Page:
In Germany, courses with a strong academic focus are available for those wishing to become a nature guide specialising in hillside vineyards. For the first time this year, Luxembourgian students have enrolled. Here is an interview with a recent graduate, Michèle Mannes, a wine-grower on the Häremillen estate.
Vineyards are still classified as a cultural landscape. They have been planted on the Moselle since antiquity with a history spanning two millennia. For the past seven years, the Dienstleistungszentrum Ländlichler Raum Mosel (DLR Mosel, the equivalent of the Luxembourg Wine Institute) has been researching and promoting these environments. The DLR has already trained 143 nature guides specialising in vineyard biodiversity as part of the “Living Hillside Vineyards” project.
The DLR also promotes “beacon sites” (Leuchtpunkte) through publications, a short film and events. This year, the village of Sommerau on the banks of the River Ruwer, which joins the Moselle at Trier, was selected. Next year, to reflect cooperation between the two countries, it will be the turn of Palmberg, the magnificent terroir near the village of Ahn in Luxembourg.
For the first time this year, the Luxembourg Wine Institute has joined forces with its German colleagues to promote cross-border development. Luxembourgian students attended the course delivered in Temmels (opposite Grevenmacher) and three of them have graduated – Michèle Mannes, Jutta Kanstein (a guide with the Regional Tourist Office for the Luxembourg Moselle, who is already guiding walkers around the Palmberg vineyard near Ahn) and Albert Hoffmann.
I designed a 5.4 km circular walk around Ehnen, which demonstrates how work in vineyards has changed over the years.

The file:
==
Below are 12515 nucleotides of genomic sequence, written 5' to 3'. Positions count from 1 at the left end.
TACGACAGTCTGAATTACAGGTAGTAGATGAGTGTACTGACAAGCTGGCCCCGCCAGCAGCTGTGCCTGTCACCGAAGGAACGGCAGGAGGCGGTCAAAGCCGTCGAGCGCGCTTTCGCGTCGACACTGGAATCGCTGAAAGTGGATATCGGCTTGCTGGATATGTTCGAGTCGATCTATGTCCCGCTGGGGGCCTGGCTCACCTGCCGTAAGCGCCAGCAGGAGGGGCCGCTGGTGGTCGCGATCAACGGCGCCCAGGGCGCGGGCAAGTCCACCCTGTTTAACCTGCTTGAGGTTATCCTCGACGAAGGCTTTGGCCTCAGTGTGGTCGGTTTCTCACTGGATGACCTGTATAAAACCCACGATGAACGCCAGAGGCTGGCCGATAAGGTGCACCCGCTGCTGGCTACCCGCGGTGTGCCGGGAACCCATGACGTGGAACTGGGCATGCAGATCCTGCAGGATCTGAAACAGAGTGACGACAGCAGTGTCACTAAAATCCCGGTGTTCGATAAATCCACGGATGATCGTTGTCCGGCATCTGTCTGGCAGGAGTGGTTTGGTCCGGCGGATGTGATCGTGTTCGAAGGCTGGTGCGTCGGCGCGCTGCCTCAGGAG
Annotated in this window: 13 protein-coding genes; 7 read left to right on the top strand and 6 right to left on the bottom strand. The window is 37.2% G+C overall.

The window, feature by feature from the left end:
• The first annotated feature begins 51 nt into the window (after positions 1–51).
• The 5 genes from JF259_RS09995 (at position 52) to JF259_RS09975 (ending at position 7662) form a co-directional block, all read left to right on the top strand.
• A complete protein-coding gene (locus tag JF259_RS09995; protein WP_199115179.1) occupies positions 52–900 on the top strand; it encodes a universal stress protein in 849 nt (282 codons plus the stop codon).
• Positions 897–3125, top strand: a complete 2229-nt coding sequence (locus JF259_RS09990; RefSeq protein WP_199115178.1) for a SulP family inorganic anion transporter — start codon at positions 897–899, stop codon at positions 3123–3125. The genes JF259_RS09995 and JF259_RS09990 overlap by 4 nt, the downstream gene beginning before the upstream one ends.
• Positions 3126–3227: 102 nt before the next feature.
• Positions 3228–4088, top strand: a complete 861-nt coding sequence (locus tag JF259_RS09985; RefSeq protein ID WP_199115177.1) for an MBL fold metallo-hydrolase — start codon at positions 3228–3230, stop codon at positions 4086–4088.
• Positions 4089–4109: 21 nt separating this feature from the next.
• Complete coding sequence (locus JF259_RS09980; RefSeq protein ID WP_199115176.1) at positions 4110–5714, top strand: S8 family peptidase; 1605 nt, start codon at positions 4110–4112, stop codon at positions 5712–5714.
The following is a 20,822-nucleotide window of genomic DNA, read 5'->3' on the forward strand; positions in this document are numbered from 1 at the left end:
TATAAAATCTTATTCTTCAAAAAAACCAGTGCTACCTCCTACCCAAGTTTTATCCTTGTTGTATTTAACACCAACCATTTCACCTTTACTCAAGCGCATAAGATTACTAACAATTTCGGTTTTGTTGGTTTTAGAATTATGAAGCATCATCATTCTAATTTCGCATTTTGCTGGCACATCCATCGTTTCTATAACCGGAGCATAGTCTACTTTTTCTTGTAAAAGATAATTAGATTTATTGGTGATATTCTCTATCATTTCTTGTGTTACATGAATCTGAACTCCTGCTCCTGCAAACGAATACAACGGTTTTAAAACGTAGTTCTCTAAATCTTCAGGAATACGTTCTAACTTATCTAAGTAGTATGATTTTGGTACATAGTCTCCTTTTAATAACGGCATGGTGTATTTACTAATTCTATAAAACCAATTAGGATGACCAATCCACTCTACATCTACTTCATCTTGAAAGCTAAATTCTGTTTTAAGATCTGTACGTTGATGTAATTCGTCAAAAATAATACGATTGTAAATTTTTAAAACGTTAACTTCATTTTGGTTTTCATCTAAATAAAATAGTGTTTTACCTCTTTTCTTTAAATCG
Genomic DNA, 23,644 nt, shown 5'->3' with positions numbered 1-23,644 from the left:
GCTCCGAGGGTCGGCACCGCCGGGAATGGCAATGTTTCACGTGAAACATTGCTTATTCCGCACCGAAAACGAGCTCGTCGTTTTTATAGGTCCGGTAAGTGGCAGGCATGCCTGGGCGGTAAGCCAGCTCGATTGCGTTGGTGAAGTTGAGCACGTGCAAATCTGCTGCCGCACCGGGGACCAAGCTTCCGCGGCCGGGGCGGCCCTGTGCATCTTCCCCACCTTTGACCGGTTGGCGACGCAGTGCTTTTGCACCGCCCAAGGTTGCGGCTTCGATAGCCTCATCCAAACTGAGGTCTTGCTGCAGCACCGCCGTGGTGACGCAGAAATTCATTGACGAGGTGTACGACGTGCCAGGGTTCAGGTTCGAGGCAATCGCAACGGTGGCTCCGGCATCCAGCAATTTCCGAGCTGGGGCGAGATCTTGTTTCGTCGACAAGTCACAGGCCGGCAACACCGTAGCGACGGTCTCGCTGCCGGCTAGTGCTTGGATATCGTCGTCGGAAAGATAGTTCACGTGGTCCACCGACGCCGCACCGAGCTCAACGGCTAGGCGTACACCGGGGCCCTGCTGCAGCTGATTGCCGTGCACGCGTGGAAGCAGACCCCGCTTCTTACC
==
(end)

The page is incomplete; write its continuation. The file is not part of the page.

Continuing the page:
The reasons for Michèle Mannes’ interest in the course are fairly self-evident. A trained landscape architect, she currently works as a wine-grower with her father Max Mannes (Häremillen estate in Ehnen). “The classes were very interesting and pitched at a high level, especially the ones on geology, botany and wine-growing,” she acknowledges.
As part of their assessment, candidates could design their own biodiversity-themed guided walk. “I designed a 5.4 km circular walk around Ehnen, which demonstrates how work in vineyards has changed over the years,” she explains. “First, I guided the group through the Wousselt terroir with its old terraces and dry-stone walls. The land here has not been grouped and attracts uncommon flora and fauna including lizards, grass snakes and wild bees.”
She went on to show the walkers other biotopes. While some of these have been shaped by man others have developed due to abandonment. For instance, fallow vineyard parcels provide havens for numerous other species. Further on, oak and beech trees have reclaimed abandoned terraces.
When the walkers reached the Rousemen terroir, they were shown a more intensive form of wine-growing made possible by land consolidation, which enables work to be mechanised. “This place illustrates the principle of premiums for landscape conservation,” explains the wine-grower turned guide. They encourage wine-growers to cultivate only one in two rows and grow flowers, which attract insects, in turn prompting the return of birds.”
I’m sure that wine-growers will increasingly get on board
Having made their way back down the banks of the Goustengerbaach, the hikers found themselves in an area of wetlands, where salamanders and hart’s-tongue ferns can occasionally still be seen, much to the amazement of the German visitors. “This is a rare and protected species in Germany,” says Michèle Mannes. “And there are a lot of them here, so they were really surprised and took plenty of photos!”
New houses are being built on former vineyards here, certainly the most visible sign of modernity. Many very well-positioned parcels have been replaced by houses in a variety of different styles, which ultimately do not blend in well with the landscape…
Michèle Mannes believes that there is a bright future for this approach of allowing visitors to immerse themselves in a place in order to understand it. “The number of wine-growers offering guided walks has skyrocketed in Germany,” she points out. It’s beginning to take off here too and I’m sure that wine-growers will increasingly get on board as it is in everyone’s interest. It is in our interest as it increases our visibility and also in the interests of visitors, who leave having had a very enriching experience and met new people.”